The University of Wisconsin Press
Memoir / Agriculture / Wisconsin
When Horses Pulled the Plow
Life of a Wisconsin Farm Boy, 1910–1929
Olaf F. Larson
Wisconsin Land and Life
Arnold Alanen, Series Editor
A centenarian looks back at his boyhood in an era of rural transformation
“Larson’s memory is excellent, his description is detailed––and throughout the book his love of farming is constantly being expressed.”
In 1910, when Olaf F. Larson was born to tenant livestock and tobacco farmers in Rock County, Wisconsin, the original barn still stood on the property. It was filled with artifacts of an earlier time—an ox yoke, a grain cradle, a scythe used to cut hay by hand. But Larson came of age in a brave new world of modern inventions—tractors, trucks, combines, airplanes—that would change farming and rural life forever.
When Horses Pulled the Plow is Larson’s account of that rural life in the early twentieth century. He weaves invaluable historical details—including descriptions of farm equipment, crops, and livestock—with wry tales about his family, neighbors, and the one-room schoolhouse he attended, revealing the texture of everyday life in the rural Midwest almost a century ago. This memoir, written by Larson in his ninth decade, provides a wealth of details recalled from an earlier era and an illuminating read for anyone with their own memories of growing up on a farm.
Olaf F. Larson was born and raised on a tobacco farm in Edgerton, Wisconsin, and now lives in Florida. He is professor emeritus of rural sociology at Cornell University and coauthor of Sociology in Government: The Galpin-Taylor Years in the U.S. Department of Agriculture, 1919–1953.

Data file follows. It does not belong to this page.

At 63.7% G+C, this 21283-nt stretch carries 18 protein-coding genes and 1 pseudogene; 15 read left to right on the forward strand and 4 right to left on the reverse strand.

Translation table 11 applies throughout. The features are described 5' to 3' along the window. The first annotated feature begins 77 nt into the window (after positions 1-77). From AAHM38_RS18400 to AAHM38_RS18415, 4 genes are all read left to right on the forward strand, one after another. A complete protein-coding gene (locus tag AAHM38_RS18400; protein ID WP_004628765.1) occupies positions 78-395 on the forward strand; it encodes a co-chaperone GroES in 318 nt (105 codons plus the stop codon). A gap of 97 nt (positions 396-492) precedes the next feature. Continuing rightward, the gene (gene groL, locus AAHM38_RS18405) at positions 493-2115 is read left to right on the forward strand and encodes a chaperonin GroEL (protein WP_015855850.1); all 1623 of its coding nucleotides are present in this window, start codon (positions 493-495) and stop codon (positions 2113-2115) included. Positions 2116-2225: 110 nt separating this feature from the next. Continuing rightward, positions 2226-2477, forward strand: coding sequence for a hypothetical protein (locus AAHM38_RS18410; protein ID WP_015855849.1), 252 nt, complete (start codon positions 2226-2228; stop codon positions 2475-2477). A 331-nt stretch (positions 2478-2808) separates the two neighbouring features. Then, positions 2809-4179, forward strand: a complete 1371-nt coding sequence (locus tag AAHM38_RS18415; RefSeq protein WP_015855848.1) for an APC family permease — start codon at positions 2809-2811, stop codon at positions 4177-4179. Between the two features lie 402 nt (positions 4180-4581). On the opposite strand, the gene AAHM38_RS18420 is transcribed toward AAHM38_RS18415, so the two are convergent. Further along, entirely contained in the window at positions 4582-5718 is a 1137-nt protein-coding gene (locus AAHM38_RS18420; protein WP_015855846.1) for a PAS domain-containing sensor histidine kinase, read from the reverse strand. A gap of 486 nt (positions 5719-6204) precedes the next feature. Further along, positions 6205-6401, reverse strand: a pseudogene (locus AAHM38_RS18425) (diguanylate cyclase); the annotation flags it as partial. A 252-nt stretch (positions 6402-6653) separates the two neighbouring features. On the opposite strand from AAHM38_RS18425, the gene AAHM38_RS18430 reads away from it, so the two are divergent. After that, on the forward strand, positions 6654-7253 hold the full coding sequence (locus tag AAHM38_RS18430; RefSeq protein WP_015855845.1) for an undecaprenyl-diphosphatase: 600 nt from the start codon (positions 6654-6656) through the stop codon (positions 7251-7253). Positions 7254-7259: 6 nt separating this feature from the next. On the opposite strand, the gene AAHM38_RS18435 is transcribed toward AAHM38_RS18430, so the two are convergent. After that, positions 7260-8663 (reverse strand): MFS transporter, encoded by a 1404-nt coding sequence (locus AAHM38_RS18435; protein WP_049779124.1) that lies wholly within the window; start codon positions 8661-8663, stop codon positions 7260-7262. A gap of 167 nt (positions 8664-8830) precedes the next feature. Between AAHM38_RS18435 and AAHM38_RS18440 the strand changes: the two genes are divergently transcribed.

To schedule an interview with the author or to request a review copy of the book, contact our publicity manager, phone: (608) 263-0734, email: firstname.lastname@example.org
LC: 2010041463 S
168 pp. 5 1/2 x 7 1/2
20 b/w photos
Paper $17.95 t
e-book $12.95 t
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“Though artifacts from this era remain, we will lose our ability to understand and interpret them unless we preserve these sorts of complementary narrative accounts. The experience of life on a family farm is becoming distant today, but has been remarkably preserved in Olaf Larson’s memory.”
—Robert J. Gough, University of Wisconsin–Eau Claire, author of Farming the Cutover
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